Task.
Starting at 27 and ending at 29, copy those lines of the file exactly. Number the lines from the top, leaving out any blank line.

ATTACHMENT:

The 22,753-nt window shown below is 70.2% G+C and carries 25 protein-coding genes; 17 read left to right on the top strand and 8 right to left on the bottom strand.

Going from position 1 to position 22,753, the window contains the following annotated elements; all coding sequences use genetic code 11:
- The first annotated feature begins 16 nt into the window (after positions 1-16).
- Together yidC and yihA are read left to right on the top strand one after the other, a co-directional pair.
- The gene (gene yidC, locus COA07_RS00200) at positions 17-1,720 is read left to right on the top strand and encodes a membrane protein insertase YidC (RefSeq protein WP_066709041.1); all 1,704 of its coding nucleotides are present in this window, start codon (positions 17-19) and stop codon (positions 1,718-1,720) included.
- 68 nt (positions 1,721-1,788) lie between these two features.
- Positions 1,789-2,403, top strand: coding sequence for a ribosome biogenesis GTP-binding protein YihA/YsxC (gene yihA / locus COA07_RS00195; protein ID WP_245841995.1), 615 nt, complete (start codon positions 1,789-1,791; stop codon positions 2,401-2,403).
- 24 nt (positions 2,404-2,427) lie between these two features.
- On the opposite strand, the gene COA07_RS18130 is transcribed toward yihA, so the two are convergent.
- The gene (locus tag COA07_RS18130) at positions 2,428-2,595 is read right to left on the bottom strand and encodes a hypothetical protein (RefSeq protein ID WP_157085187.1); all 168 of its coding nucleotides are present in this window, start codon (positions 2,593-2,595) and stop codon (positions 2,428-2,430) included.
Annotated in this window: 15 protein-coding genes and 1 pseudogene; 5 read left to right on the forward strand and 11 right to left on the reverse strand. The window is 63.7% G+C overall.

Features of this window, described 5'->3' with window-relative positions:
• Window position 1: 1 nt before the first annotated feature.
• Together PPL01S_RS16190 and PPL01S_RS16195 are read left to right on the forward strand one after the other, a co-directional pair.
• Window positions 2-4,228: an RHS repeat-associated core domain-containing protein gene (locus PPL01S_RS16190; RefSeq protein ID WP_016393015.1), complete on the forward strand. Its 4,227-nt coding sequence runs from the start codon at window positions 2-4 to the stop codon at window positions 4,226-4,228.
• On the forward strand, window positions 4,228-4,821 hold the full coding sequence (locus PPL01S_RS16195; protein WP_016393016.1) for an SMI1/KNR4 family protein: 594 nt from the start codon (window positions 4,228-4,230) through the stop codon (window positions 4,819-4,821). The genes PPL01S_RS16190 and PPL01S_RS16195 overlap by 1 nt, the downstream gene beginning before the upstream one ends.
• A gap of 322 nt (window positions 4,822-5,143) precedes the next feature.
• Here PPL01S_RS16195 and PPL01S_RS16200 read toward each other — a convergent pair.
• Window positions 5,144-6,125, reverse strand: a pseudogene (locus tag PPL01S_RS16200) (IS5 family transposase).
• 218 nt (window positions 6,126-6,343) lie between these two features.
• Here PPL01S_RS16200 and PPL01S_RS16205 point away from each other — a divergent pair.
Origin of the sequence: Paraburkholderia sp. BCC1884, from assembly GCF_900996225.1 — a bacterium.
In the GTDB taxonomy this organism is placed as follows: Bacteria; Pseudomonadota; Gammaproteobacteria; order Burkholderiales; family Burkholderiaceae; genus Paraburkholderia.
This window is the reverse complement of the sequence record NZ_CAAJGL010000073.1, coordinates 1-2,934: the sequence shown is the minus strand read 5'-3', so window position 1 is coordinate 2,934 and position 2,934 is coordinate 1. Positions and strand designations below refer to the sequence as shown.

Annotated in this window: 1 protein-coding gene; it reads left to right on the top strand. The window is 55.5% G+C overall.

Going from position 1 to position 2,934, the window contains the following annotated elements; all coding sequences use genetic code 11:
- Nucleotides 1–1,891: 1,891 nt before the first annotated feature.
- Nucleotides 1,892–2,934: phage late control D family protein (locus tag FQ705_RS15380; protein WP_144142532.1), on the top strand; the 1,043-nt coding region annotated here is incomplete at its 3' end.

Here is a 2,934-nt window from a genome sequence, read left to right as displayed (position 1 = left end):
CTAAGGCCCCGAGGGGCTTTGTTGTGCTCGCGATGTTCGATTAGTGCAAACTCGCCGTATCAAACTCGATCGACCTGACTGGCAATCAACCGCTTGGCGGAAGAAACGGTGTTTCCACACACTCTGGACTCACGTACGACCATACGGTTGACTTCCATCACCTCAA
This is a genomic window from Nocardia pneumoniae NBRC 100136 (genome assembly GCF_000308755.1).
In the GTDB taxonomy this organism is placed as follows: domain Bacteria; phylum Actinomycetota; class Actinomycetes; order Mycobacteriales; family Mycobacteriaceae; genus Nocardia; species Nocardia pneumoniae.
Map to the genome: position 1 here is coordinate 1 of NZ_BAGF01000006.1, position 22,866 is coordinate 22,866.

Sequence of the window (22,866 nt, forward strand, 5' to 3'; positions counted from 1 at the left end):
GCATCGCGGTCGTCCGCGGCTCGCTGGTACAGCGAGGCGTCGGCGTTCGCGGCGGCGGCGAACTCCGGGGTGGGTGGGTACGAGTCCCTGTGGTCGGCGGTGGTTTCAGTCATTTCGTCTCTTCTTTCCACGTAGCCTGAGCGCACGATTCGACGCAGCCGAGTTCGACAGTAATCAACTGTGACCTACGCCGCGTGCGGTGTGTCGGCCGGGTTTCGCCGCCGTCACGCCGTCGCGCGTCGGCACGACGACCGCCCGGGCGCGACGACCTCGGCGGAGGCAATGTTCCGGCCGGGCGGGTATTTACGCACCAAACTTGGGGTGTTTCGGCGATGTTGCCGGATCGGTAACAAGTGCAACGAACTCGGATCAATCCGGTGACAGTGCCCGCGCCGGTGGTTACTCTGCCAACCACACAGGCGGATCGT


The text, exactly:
- Nucleotides 1–1,891: 1,891 nt before the first annotated feature.
- Nucleotides 1,892–2,934: phage late control D family protein (locus tag FQ705_RS15380; protein WP_144142532.1), on the top strand; the 1,043-nt coding region annotated here is incomplete at its 3' end.

Here is a 2,934-nt window from a genome sequence, read left to right as displayed (position 1 = left end):